Your interest in this piece might be to get an idea of how my graduate school experience has been at UC Davis. Perhaps you are thinking about attending or applying to grad school, or maybe you just want to compare your experiences in grad school with mine. If you are the former, congratulations on asking a few questions before you make a life-changing decision. If you are the latter, please leave a comment to affirm my experience or contrast my perspective with your own different experiences. I want to share these words for the people who are trying to find out about the graduate experience, what one may expect in this new environment, and how the first year will be like no other.
For me, I had no question in my mind. I was a non-traditional student returning to school for the best education I could get. I joined an undergrad science program at 24 and never turned back. Fully committed, I applied to a few schools in the Bay Area and went to all of my interviews. The choice I made was based on a number of things, but UC Davis was ultimately the best “fit” for me. Simply based on the feeling I got in the town, from the people and with the academic community, I knew there was something about the environment that just made sense. I arrived in the Summer of 2013 and began my first rotation early. Now, I have joined a lab, I am beginning my second year in BMCDB and I am learning more everyday. Experiments, mentors, seminars, and classes are all a part of this new stage in my development, and for the first time in my life, a text book is the least important source of information for my daily progress and learning.
The first year was designated for a core curriculum and finding a lab to join through research rotations. From my experience, I might suggest a few priorities and considerations for anyone in their first year of grad school. Funding, intellectual stimulus, and social competence are three things I was advised to consider before joining a lab. I feel lucky to have received the advice, and so, I share it with you. Above all, you must secure funding. This could be through a scholarship, fellowship or through a lab that is willing to support you for 5 years, but you must know where your support will come from. If you are not secure, you could face some dire challenges by working or teaching the entire time you’re in grad school or worse, you may not find a supporting lab = you’re out of grad school. They say we’re paid to go to school, but that doesn’t mean that anyone can foot the bill. If the University wants you, that’s great! But you have to find a lab that wants you for the following years. That’s both a personal and financial consideration. So, apply to every source of funding you can. Consider it one of your many jobs as you enter the world of scientific research. It also means you may need to limit your rotations to funded labs. Next thing to consider is your intellectual stimulation, and don’t be fooled by what you thought your interests were during undergrad research. Now is not the time to pursuit the same type of research all over again. Not that there’s anything wrong with that, but rotations are fantastic! Now is the time to explore other options and learn about new types of science and research. If you make it this far, you should think about meeting with as many professors as you can for one-on-one meetings to learn about up-to-date research topics and how different labs operate. Don’t make the mistake of weighing your decisions to rotate in a lab based on internet resources or lab home pages. Plus, if you are flexible, you will find that rotating in almost any lab can be incredibly stimulating. Then, you will only have one remaining task: find the best fit. Social competence can mean different things in different environments. Everyone fits in differently. It is important to find a lab where you feel competent to communicate with the professor and everyone else in lab. This also means you can get along with your potential future colleagues.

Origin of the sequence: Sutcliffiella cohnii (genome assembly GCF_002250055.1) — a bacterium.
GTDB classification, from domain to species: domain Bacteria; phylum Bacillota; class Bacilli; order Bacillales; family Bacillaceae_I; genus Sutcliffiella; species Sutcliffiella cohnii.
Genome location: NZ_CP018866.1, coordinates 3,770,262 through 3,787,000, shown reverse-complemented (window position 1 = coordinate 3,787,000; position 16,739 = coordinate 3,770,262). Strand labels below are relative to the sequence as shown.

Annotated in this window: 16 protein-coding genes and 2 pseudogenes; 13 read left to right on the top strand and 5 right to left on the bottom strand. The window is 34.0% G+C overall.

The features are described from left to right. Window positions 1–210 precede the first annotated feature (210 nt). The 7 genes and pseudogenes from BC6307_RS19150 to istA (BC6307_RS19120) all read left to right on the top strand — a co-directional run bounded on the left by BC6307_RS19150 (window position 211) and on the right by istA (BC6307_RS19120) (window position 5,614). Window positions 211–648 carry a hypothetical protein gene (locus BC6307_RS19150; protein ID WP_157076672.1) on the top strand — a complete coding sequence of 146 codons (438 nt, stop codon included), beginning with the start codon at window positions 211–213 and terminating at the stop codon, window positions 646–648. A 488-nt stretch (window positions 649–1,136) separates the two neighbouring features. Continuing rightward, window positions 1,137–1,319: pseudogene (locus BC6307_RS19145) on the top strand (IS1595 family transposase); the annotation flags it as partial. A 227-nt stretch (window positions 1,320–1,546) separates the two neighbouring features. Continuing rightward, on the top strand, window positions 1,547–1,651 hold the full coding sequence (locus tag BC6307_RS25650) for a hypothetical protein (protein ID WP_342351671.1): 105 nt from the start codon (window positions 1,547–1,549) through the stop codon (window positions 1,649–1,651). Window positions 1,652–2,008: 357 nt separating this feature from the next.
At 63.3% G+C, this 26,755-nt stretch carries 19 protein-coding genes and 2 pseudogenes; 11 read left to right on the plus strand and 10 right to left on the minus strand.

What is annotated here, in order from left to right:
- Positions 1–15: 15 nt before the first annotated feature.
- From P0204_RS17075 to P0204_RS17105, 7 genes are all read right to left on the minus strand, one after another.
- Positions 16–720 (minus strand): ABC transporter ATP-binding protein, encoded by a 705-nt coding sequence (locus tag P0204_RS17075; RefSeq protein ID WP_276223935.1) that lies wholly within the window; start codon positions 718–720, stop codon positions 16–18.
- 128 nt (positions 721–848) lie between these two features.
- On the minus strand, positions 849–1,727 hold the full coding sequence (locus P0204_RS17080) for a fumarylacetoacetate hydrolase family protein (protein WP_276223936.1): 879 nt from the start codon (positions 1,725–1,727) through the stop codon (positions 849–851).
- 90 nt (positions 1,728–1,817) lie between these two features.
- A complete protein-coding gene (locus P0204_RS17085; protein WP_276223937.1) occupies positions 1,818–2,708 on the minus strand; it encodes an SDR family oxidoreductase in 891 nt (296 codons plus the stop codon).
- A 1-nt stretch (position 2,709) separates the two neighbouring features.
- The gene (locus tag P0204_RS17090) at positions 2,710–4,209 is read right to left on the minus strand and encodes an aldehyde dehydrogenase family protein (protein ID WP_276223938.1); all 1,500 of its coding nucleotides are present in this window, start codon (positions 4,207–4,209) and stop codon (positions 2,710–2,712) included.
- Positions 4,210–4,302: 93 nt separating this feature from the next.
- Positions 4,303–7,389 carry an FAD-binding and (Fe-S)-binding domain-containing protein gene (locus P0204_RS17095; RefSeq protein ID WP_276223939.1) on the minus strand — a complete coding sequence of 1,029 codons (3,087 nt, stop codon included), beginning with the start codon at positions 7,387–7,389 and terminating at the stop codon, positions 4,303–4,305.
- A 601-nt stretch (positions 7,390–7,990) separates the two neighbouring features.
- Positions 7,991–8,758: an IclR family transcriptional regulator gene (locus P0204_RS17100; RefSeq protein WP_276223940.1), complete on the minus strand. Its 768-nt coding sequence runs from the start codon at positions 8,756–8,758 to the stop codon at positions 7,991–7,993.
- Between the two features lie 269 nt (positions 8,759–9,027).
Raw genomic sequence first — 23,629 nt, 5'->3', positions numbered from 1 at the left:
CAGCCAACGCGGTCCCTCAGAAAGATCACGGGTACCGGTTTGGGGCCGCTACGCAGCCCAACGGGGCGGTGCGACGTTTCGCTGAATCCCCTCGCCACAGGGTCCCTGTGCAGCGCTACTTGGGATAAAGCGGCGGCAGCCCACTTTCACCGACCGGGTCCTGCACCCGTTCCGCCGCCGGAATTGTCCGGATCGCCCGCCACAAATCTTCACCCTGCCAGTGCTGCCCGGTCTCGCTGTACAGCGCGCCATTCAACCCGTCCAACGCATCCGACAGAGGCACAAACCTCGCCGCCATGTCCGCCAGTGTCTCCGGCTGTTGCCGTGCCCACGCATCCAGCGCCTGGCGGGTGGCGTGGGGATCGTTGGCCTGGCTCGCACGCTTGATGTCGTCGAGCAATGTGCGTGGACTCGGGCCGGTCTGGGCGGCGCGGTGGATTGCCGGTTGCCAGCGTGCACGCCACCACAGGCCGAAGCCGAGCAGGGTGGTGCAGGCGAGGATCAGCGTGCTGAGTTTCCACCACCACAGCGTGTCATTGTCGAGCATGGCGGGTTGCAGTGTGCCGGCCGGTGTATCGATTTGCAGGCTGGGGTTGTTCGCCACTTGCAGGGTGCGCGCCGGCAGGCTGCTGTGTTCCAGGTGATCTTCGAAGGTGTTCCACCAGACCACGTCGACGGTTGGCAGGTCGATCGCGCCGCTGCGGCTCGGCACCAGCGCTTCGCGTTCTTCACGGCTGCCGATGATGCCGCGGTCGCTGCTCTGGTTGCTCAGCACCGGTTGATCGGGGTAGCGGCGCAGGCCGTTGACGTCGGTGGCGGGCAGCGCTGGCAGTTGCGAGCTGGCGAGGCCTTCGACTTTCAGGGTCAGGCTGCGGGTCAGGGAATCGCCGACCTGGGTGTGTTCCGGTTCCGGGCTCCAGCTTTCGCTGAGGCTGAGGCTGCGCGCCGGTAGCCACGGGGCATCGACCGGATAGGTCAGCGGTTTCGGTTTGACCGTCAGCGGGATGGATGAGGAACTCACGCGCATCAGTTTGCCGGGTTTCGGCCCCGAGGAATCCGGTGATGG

So many things that I have not mentioned might include keeping up your grades (yes, you still have to earn your grades), maintaining and building connections to people who can write letters of recommendation, devising research proposals, getting familiar with your new environments, managing your income taxes and living expenses, keeping a sliver of work/life balance, etc. This list can be different for everyone. There are a lot of things that may happen to fall into place, but everyone has a different experience and a different knack for getting things done. I wish everyone the best of luck! I’ll recount my 2nd year in 2015 when it has come to an end. From what I hear, I can expect another year of important grades, vigorous preparations for my Qualifying Exams, and some challenging days with variable rates of success in my research progress. I am looking forward to it! If you feel like you’ve had drastically different experiences, please let me know by leaving a comment. The world of undergraduates in STEM fields deserves to hear your opinion – especially if you disagree with me!